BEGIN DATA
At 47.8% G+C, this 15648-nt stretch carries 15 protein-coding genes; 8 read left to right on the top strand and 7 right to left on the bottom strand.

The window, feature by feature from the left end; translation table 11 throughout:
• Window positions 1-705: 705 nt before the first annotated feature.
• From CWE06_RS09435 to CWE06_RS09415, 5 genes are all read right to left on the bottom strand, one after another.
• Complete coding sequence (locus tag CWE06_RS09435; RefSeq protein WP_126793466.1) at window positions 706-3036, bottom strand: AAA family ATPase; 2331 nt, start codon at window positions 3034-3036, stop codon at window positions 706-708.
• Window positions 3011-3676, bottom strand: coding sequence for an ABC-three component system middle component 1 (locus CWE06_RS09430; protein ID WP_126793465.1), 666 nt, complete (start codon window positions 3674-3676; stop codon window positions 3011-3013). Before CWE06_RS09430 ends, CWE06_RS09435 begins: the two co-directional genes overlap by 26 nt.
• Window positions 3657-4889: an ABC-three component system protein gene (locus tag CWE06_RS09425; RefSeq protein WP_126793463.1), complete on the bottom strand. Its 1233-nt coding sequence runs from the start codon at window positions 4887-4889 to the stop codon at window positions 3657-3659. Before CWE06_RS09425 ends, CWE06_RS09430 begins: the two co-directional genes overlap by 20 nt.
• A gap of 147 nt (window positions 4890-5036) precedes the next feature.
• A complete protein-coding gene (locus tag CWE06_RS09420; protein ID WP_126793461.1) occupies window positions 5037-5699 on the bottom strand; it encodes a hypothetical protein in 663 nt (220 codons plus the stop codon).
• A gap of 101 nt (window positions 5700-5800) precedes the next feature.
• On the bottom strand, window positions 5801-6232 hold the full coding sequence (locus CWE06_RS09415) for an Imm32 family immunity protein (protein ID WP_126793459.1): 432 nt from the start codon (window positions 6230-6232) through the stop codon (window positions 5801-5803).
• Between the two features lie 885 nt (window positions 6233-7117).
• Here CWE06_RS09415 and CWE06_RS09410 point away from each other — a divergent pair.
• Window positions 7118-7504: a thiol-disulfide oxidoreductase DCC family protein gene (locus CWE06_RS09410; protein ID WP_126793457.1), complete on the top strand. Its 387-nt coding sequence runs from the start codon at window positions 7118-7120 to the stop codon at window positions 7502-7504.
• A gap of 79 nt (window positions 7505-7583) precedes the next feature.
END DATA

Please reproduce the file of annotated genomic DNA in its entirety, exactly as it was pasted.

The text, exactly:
At 47.8% G+C, this 15648-nt stretch carries 15 protein-coding genes; 8 read left to right on the top strand and 7 right to left on the bottom strand.

The window, feature by feature from the left end; translation table 11 throughout:
• Window positions 1-705: 705 nt before the first annotated feature.
• From CWE06_RS09435 to CWE06_RS09415, 5 genes are all read right to left on the bottom strand, one after another.
• Complete coding sequence (locus tag CWE06_RS09435; RefSeq protein WP_126793466.1) at window positions 706-3036, bottom strand: AAA family ATPase; 2331 nt, start codon at window positions 3034-3036, stop codon at window positions 706-708.
• Window positions 3011-3676, bottom strand: coding sequence for an ABC-three component system middle component 1 (locus CWE06_RS09430; protein ID WP_126793465.1), 666 nt, complete (start codon window positions 3674-3676; stop codon window positions 3011-3013). Before CWE06_RS09430 ends, CWE06_RS09435 begins: the two co-directional genes overlap by 26 nt.
• Window positions 3657-4889: an ABC-three component system protein gene (locus tag CWE06_RS09425; RefSeq protein WP_126793463.1), complete on the bottom strand. Its 1233-nt coding sequence runs from the start codon at window positions 4887-4889 to the stop codon at window positions 3657-3659. Before CWE06_RS09425 ends, CWE06_RS09430 begins: the two co-directional genes overlap by 20 nt.
• A gap of 147 nt (window positions 4890-5036) precedes the next feature.
• A complete protein-coding gene (locus tag CWE06_RS09420; protein ID WP_126793461.1) occupies window positions 5037-5699 on the bottom strand; it encodes a hypothetical protein in 663 nt (220 codons plus the stop codon).
• A gap of 101 nt (window positions 5700-5800) precedes the next feature.
• On the bottom strand, window positions 5801-6232 hold the full coding sequence (locus CWE06_RS09415) for an Imm32 family immunity protein (protein ID WP_126793459.1): 432 nt from the start codon (window positions 6230-6232) through the stop codon (window positions 5801-5803).
• Between the two features lie 885 nt (window positions 6233-7117).
• Here CWE06_RS09415 and CWE06_RS09410 point away from each other — a divergent pair.
• Window positions 7118-7504: a thiol-disulfide oxidoreductase DCC family protein gene (locus CWE06_RS09410; protein ID WP_126793457.1), complete on the top strand. Its 387-nt coding sequence runs from the start codon at window positions 7118-7120 to the stop codon at window positions 7502-7504.
• A gap of 79 nt (window positions 7505-7583) precedes the next feature.